An emerging virus discovered in pigs in China has traits similar to the 2009 swine flu and 1918 Spanish flu, Dr. Anthony Fauci, a member of the White House coronavirus task force, told a Senate committee on June 30.
Fauci, the head of the National Institute of Allergy and Infectious Diseases, said that while the virus, which has been dubbed G4 EA H1N1, doesn’t appear to infect humans, it has shown that it could mutate.
“In other words, when you get a brand new virus that turns out to be a pandemic virus, it’s either due to mutations and/or the reassortment or exchanges of genes,” Fauci stated at a hearing held by the Senate Health, Education, Labor, and Pensions Committee. “And they’re seeing virus in swine, in pigs now, that have characteristics of the 2009 H1N1, of the original 1918, which many of our flu viruses have remnants of that in it, as well as segments from other hosts like swine.”
Fauci told the lawmakers that there is a “possibility that you might have another swine flu-type outbreak as we had in 2009.”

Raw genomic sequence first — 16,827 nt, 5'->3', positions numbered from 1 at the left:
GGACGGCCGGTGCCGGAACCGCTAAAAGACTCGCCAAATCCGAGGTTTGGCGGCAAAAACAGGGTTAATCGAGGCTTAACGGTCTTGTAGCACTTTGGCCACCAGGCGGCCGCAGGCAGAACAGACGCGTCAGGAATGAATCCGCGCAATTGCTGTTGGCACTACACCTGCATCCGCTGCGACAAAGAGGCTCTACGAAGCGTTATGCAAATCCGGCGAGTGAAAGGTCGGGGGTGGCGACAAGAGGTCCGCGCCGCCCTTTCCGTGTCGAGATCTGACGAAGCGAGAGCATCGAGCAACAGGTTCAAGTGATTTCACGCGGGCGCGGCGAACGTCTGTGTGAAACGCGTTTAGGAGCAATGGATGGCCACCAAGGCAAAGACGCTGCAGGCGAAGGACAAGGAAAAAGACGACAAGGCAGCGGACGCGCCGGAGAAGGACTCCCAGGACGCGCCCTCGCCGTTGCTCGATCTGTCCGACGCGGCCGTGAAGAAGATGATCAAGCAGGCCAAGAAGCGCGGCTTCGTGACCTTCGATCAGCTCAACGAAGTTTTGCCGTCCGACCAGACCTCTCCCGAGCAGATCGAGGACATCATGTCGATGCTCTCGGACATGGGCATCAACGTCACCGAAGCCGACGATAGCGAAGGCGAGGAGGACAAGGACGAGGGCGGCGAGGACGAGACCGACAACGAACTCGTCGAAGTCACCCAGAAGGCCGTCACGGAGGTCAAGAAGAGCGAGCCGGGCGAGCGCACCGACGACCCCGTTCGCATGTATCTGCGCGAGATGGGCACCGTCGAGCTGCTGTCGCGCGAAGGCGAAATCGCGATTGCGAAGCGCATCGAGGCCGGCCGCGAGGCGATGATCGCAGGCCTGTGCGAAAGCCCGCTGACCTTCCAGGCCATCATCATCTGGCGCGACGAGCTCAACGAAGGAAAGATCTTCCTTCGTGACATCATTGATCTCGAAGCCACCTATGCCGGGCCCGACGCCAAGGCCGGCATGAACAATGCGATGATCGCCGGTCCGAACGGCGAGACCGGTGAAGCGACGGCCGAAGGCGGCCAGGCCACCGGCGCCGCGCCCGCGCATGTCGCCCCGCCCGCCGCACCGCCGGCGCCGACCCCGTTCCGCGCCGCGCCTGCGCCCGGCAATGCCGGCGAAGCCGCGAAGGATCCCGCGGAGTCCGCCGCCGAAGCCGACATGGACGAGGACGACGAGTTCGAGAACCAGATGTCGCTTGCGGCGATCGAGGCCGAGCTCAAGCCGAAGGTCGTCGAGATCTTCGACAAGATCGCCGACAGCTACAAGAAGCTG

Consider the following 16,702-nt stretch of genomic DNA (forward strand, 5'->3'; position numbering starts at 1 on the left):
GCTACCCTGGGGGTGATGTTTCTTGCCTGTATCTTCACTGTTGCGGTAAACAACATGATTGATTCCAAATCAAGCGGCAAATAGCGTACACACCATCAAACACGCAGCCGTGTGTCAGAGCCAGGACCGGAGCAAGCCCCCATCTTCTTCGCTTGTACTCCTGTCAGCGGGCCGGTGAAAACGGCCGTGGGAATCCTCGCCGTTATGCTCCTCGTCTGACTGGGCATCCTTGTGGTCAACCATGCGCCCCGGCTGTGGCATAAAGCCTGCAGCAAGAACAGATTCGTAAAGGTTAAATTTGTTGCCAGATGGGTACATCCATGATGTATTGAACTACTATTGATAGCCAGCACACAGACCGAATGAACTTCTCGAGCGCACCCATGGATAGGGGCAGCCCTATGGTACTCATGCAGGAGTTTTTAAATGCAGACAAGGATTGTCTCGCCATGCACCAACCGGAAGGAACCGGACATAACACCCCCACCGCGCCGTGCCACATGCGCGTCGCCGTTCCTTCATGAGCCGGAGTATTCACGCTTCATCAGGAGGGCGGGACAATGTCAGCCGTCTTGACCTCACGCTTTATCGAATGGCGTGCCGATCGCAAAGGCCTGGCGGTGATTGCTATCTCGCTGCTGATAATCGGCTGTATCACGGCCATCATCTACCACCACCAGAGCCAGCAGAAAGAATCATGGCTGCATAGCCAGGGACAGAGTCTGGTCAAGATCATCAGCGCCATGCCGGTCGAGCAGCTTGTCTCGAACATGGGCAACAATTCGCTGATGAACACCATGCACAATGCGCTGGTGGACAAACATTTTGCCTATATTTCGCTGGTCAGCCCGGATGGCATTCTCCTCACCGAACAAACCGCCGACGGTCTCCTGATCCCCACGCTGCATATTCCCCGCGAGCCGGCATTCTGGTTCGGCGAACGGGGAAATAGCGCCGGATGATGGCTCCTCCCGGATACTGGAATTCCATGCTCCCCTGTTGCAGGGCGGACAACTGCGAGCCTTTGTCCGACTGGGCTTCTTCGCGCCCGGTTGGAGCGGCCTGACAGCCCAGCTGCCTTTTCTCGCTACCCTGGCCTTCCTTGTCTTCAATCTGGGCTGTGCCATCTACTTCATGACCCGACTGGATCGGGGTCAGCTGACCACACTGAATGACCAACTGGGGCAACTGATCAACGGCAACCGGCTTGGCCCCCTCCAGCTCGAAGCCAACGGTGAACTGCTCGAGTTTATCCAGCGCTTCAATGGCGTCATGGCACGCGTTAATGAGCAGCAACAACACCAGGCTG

The virus is still being investigated.
Meanwhile, Fauci expressed concern over the recent surge in CCP (Chinese Communist Party) virus cases.
“We have got to get that message out that we are all in this together,” he said. “If we are going to contain this, we’ve got to contain it together.”
A team of Chinese researchers who looked at influenza viruses found in pigs from 2011 to 2018 and found a “G4” strain of H1N1 that has “all the essential hallmarks of a candidate pandemic virus,” according to a study published by the U.S. journal Proceedings of the National Academy of Sciences.
Pig farm workers also showed elevated levels of the virus in their blood, the authors said, adding that “close monitoring in human populations, especially the workers in the swine industry, should be urgently implemented.”
The study said pigs were considered important “mixing vessels” for the generation of pandemic influenza viruses and called for “systematic surveillance” of the problem. The new virus identified in the study is a recombination of the 2009 H1N1 variant and a once prevalent strain found in pigs.
The World Health Organization said it will read the Chinese study carefully, spokesman Christian Lindmeier told a Geneva briefing on June 30, saying it was important to collaborate on findings and keep tabs on animal populations.
Reuters contributed to this report.